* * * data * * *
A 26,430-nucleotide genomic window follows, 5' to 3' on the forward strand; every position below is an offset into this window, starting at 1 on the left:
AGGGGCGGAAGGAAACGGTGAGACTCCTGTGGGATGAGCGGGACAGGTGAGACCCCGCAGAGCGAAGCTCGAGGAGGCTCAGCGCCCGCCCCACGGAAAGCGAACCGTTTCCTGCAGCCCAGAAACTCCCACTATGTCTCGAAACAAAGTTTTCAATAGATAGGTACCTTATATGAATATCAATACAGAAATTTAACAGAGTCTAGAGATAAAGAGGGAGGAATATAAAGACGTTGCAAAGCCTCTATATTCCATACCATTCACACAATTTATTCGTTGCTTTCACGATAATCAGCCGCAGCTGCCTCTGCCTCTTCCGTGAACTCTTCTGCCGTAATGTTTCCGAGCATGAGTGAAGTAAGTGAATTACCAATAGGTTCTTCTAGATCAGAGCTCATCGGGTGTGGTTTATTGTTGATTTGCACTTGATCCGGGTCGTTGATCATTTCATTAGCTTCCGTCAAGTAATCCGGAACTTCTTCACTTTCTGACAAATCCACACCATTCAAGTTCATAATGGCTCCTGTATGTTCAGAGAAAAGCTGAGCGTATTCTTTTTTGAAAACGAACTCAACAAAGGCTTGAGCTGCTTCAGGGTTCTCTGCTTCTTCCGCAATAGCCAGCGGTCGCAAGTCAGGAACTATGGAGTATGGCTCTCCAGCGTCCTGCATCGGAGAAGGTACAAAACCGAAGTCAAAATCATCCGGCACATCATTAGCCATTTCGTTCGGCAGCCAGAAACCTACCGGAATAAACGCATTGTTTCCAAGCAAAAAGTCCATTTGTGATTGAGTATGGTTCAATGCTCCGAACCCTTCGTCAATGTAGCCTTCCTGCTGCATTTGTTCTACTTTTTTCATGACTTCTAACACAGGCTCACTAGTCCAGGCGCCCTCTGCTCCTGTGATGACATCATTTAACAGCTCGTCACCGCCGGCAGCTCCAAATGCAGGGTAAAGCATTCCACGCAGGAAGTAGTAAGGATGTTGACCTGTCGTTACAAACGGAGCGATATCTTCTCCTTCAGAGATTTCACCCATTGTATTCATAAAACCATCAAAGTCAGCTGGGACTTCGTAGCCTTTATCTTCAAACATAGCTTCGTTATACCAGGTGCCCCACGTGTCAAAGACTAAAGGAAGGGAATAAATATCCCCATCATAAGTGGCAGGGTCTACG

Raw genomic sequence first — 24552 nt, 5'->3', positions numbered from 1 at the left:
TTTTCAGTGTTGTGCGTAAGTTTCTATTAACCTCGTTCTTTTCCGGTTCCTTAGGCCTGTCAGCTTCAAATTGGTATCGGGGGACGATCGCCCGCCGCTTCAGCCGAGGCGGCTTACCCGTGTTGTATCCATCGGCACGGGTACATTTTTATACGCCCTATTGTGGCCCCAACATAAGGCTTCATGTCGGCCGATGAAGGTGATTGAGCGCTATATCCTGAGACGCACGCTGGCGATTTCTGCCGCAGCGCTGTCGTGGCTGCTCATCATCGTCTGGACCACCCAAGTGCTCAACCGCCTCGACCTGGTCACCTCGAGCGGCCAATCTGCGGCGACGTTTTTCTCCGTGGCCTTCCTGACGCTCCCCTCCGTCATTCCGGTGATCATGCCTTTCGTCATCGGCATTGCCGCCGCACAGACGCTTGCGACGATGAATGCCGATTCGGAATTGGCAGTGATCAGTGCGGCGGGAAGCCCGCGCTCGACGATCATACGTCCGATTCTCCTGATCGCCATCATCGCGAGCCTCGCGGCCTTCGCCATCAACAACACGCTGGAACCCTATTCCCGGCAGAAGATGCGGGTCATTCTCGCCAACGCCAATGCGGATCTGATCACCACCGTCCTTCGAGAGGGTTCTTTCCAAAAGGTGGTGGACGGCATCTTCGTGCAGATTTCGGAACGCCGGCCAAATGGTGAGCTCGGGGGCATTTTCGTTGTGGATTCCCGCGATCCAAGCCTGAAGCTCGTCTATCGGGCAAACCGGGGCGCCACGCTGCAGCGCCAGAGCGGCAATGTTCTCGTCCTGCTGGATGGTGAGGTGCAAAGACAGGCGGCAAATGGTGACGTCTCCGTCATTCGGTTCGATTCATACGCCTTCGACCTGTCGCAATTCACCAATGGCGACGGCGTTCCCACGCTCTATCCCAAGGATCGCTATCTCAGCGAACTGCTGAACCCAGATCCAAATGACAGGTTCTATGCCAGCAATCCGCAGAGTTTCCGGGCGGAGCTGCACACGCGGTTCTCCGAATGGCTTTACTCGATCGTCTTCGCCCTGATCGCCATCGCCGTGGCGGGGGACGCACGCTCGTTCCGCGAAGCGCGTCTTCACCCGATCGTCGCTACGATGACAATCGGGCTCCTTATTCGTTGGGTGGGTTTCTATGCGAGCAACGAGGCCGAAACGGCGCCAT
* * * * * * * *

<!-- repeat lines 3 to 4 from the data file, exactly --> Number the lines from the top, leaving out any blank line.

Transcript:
Raw genomic sequence first — 24552 nt, 5'->3', positions numbered from 1 at the left:
TTTTCAGTGTTGTGCGTAAGTTTCTATTAACCTCGTTCTTTTCCGGTTCCTTAGGCCTGTCAGCTTCAAATTGGTATCGGGGGACGATCGCCCGCCGCTTCAGCCGAGGCGGCTTACCCGTGTTGTATCCATCGGCACGGGTACATTTTTATACGCCCTATTGTGGCCCCAACATAAGGCTTCATGTCGGCCGATGAAGGTGATTGAGCGCTATATCCTGAGACGCACGCTGGCGATTTCTGCCGCAGCGCTGTCGTGGCTGCTCATCATCGTCTGGACCACCCAAGTGCTCAACCGCCTCGACCTGGTCACCTCGAGCGGCCAATCTGCGGCGACGTTTTTCTCCGTGGCCTTCCTGACGCTCCCCTCCGTCATTCCGGTGATCATGCCTTTCGTCATCGGCATTGCCGCCGCACAGACGCTTGCGACGATGAATGCCGATTCGGAATTGGCAGTGATCAGTGCGGCGGGAAGCCCGCGCTCGACGATCATACGTCCGATTCTCCTGATCGCCATCATCGCGAGCCTCGCGGCCTTCGCCATCAACAACACGCTGGAACCCTATTCCCGGCAGAAGATGCGGGTCATTCTCGCCAACGCCAATGCGGATCTGATCACCACCGTCCTTCGAGAGGGTTCTTTCCAAAAGGTGGTGGACGGCATCTTCGTGCAGATTTCGGAACGCCGGCCAAATGGTGAGCTCGGGGGCATTTTCGTTGTGGATTCCCGCGATCCAAGCCTGAAGCTCGTCTATCGGGCAAACCGGGGCGCCACGCTGCAGCGCCAGAGCGGCAATGTTCTCGTCCTGCTGGATGGTGAGGTGCAAAGACAGGCGGCAAATGGTGACGTCTCCGTCATTCGGTTCGATTCATACGCCTTCGACCTGTCGCAATTCACCAATGGCGACGGCGTTCCCACGCTCTATCCCAAGGATCGCTATCTCAGCGAACTGCTGAACCCAGATCCAAATGACAGGTTCTATGCCAGCAATCCGCAGAGTTTCCGGGCGGAGCTGCACACGCGGTTCTCCGAATGGCTTTACTCGATCGTCTTCGCCCTGATCGCCATCGCCGTGGCGGGGGACGCACGCTCGTTCCGCGAAGCGCGTCTTCACCCGATCGTCGCTACGATGACAATCGGGCTCCTTATTCGTTGGGTGGGTTTCTATGCGAGCAACGAGGCCGAAACGGCGCCAT